The multiply spliced RNAs encode for two (and possibly more) key regulatory proteins, Tax and Rex, which modulate HTLV RNA expression and splicing, respectively7,35,36 (Figure 12-6). Upstream from its TATAA box promoter sequence, the HTLV LTR region contains three 21-bp imperfect repeats that indirectly interact with the Tax protein to trans-activate HTLV RNA transcription37-39 (Figure 12-7). These TAX responsive elements (TRE) have homology to the human cyclic AMP response element (CRE) sequence and TAX activation of viral RNA transcription has been shown to be mediated indirectly by its interaction with cellular CRE binding protein (CREB) (Figure 12-7). Early in HTLV infection most viral RNA is multiply spliced.40 As more TAX protein is produced, more multiply spliced RNA is produced, eventually leading to increased production of REX protein.

REX is a phosphoprotein localized specifically in the nucle-oli of HTLV-infected cells. REX is required for the production of two incompletely spliced viral mRNAs that encode either GAG, POL, or ENV products.41 REX function depends on the presence of a 5' splice donor (SD) signal in the beginning of ENV mRNA and in the 5' LTR for the GAG/POL mRNA as well as the RRE. The 5' SD seems to destabilize the mRNA in the absence of REX. REX interacts with the RRE to suppress splicing directly or by accelerated transport of the viral RNA into the cytoplasm, either by interference with the splicosome complex, opening specialized RNA transport, or possibly by stabilizing target RNA molecules (or both). REX may also have a second function in addition to regulation of spliced mRNA. At high concentrations of REX a down-regulation or inhibition of TAXmediated trans-activation occurs, providing further regulatory control of virus expression and possibly secondary effects on cellular RNAs.42

There are three growth phases in the life cycle of HTLV. In the early phase, the 5' LTR supports low-level transcription and, because the production of REX is low, the fully spliced regulatory mRNAs are primarily produced. In the mid-phase, increased levels of TAX stimulate overall viral RNA transcription, while REX retards the RNA splicing such that all the viral structural and functional proteins are produced. In the late phase the increased production of REX decreases the production of TAX and REX and decreases the trans-activation of

Figure 12-7. Tax mediated trans-activation of viral transcripts and host cellular genes. Tax in concert with CBP facilitates the binding of CREB to the TRE located in the HTLV LTR resulting in a marked increase of viral RNA transcription. Similarly, Tax can trans-activate a number of cellular genes (e.g., c-fos, c-erg-1, or IL-2R-a) via its interaction with a number of cellular transcription factors (e.g., CREB, serum responsive factor [SRE], or NF-kB). Tax also affects NF-kB regulated transcription in a less direct manner. IkB binds to NF-kB dimers in the cytoplasm and prevents their nuclear localization. Inhibitor of kB kinases (IKKs) phosphorylate IkB causing it to dissociate. NF-kB can then migrate to the nucleus and activate transcription of cellular genes while IkB is degraded via the proteosome pathway. HTLV Tax is known to stimulate the activation of NF-kB at several levels in this pathway. Tax acts to free NF-kB from cytoplasmic constraints by causing its dissociation via the activation of IKKs and by acting as a molecular chaperone for proteolytic degradation due to its ability to physically associate with both the phos-phorylated form of IkB and the proteosome. By this mechanism, Tax would be able to guide IkB to the proteosome to promote its degradation and prevent further association with other cytoplasmic NF-kB dimers. Tax also enhances the trans-activating capabilities of NF-kB by stimulating its dimerization.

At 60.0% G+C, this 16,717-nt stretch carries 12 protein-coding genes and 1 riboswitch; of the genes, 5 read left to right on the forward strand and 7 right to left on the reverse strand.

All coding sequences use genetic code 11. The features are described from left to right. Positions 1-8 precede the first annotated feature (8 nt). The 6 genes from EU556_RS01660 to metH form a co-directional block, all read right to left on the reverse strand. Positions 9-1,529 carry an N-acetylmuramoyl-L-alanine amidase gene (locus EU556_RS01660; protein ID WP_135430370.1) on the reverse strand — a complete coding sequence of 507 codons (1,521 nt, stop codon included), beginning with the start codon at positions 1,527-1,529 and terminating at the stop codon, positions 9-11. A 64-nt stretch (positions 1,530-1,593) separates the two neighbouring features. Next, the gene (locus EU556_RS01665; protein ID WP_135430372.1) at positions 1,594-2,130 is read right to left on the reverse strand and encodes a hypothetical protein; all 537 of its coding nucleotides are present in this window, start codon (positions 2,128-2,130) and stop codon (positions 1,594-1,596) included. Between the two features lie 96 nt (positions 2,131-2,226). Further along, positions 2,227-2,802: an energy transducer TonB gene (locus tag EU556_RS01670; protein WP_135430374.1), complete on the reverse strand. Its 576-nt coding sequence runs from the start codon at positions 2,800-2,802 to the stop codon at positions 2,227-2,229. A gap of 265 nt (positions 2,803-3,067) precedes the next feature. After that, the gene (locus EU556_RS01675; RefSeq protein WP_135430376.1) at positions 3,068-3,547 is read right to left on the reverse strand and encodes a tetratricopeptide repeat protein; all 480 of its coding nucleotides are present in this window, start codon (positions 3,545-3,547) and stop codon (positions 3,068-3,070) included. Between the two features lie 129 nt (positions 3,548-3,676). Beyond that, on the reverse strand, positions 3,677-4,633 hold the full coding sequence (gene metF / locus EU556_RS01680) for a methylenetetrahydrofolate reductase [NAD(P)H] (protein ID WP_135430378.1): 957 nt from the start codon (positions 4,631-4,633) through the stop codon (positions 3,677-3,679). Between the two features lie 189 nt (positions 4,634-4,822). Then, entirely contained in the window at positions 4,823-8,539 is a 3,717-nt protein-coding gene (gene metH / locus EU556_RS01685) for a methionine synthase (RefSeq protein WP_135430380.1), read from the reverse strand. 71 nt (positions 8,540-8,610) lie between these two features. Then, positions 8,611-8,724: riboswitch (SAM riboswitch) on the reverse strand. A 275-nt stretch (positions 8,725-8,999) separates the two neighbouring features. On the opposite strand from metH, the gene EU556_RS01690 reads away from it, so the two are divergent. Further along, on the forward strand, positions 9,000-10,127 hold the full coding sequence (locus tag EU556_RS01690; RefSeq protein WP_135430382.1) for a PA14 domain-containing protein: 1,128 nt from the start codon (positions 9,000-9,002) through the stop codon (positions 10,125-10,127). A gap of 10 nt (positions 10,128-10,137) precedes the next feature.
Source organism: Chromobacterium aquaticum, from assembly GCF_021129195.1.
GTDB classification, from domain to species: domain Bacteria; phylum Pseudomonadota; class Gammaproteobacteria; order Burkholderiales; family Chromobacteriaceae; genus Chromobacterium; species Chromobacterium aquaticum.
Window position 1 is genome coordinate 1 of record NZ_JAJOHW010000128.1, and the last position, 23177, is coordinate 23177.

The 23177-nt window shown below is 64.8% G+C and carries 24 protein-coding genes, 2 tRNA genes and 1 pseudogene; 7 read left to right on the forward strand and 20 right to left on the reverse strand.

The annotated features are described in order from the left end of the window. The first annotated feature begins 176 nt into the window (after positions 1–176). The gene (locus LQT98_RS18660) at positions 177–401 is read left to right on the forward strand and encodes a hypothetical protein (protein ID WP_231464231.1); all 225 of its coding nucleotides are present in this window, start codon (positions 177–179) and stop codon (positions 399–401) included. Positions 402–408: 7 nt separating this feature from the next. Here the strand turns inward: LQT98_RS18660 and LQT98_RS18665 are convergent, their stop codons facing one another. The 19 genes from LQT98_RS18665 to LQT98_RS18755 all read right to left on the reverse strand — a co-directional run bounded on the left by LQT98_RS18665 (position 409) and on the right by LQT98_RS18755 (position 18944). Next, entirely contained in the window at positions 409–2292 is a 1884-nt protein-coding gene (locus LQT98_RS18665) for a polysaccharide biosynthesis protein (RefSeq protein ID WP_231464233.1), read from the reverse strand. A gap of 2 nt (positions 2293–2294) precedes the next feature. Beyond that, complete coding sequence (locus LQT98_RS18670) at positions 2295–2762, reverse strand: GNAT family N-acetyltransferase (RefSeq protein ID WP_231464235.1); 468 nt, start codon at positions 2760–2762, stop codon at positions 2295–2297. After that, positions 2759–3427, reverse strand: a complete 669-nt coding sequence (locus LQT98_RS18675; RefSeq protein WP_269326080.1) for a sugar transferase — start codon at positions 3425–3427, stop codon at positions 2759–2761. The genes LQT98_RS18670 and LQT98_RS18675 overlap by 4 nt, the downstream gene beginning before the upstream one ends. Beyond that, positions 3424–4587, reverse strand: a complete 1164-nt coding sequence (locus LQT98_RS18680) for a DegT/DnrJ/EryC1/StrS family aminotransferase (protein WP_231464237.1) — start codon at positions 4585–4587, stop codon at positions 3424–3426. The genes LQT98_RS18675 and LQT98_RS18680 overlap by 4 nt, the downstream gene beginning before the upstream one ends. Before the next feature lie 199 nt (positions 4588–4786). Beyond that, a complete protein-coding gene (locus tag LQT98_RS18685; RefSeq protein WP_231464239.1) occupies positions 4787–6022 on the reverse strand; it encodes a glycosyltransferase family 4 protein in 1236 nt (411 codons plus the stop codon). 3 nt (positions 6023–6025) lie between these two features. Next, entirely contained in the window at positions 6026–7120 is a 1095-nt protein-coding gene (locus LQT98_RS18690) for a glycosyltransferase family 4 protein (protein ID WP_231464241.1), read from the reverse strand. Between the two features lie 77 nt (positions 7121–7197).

Figure 12-7. Tax mediated trans-activation of viral transcripts and host cellular genes. Tax in concert with CBP facilitates the binding of CREB to the TRE located in the HTLV LTR resulting in a marked increase of viral RNA transcription. Similarly, Tax can trans-activate a number of cellular genes (e.g., c-fos, c-erg-1, or IL-2R-a) via its interaction with a number of cellular transcription factors (e.g., CREB, serum responsive factor [SRE], or NF-kB). Tax also affects NF-kB regulated transcription in a less direct manner. IkB binds to NF-kB dimers in the cytoplasm and prevents their nuclear localization. Inhibitor of kB kinases (IKKs) phosphorylate IkB causing it to dissociate. NF-kB can then migrate to the nucleus and activate transcription of cellular genes while IkB is degraded via the proteosome pathway. HTLV Tax is known to stimulate the activation of NF-kB at several levels in this pathway. Tax acts to free NF-kB from cytoplasmic constraints by causing its dissociation via the activation of IKKs and by acting as a molecular chaperone for proteolytic degradation due to its ability to physically associate with both the phos-phorylated form of IkB and the proteosome. By this mechanism, Tax would be able to guide IkB to the proteosome to promote its degradation and prevent further association with other cytoplasmic NF-kB dimers. Tax also enhances the trans-activating capabilities of NF-kB by stimulating its dimerization.

overall viral RNA transcription. Hence, it is the constant interplay of TAX and REX in concert with host cellular factors that influences the levels of HTLV proteins and virions being expressed at any given time and presumably influences the development of disease.

In vitro and in vivo studies indicate that HTLV RNA and proteins are expressed at much lower levels than HIV. This is explained in part by the more varied and robust repertoire of enhancer elements located in the HIV LTR. However, HTLV-infected cells have also been found to harbor natural anti-sense RNA molecules and to make predominantly multiply spliced rather than singly and unspliced viral mRNAs.40 These observed differences in infection and expression rates make teleological sense given the difference in biological activity of the two viruses. HTLV, which transforms its host cell, expands its genome by increasing the number of host cells containing integrated proviral DNA.43 Its low expression rate and high degree of latency decrease the probability of immunologic destruction. Hence, it has a low mutation rate.12 HIV, which ultimately destroys its host cell, requires much higher levels of infectivity, expression, and mutation in order to avoid immuno-logic inactivation and infect new host cells. The evolution of these biologic properties explains the different clinical effects (oncogenesis for HTLV, cytopenia for HIV) of these two T-lym-photropic viruses.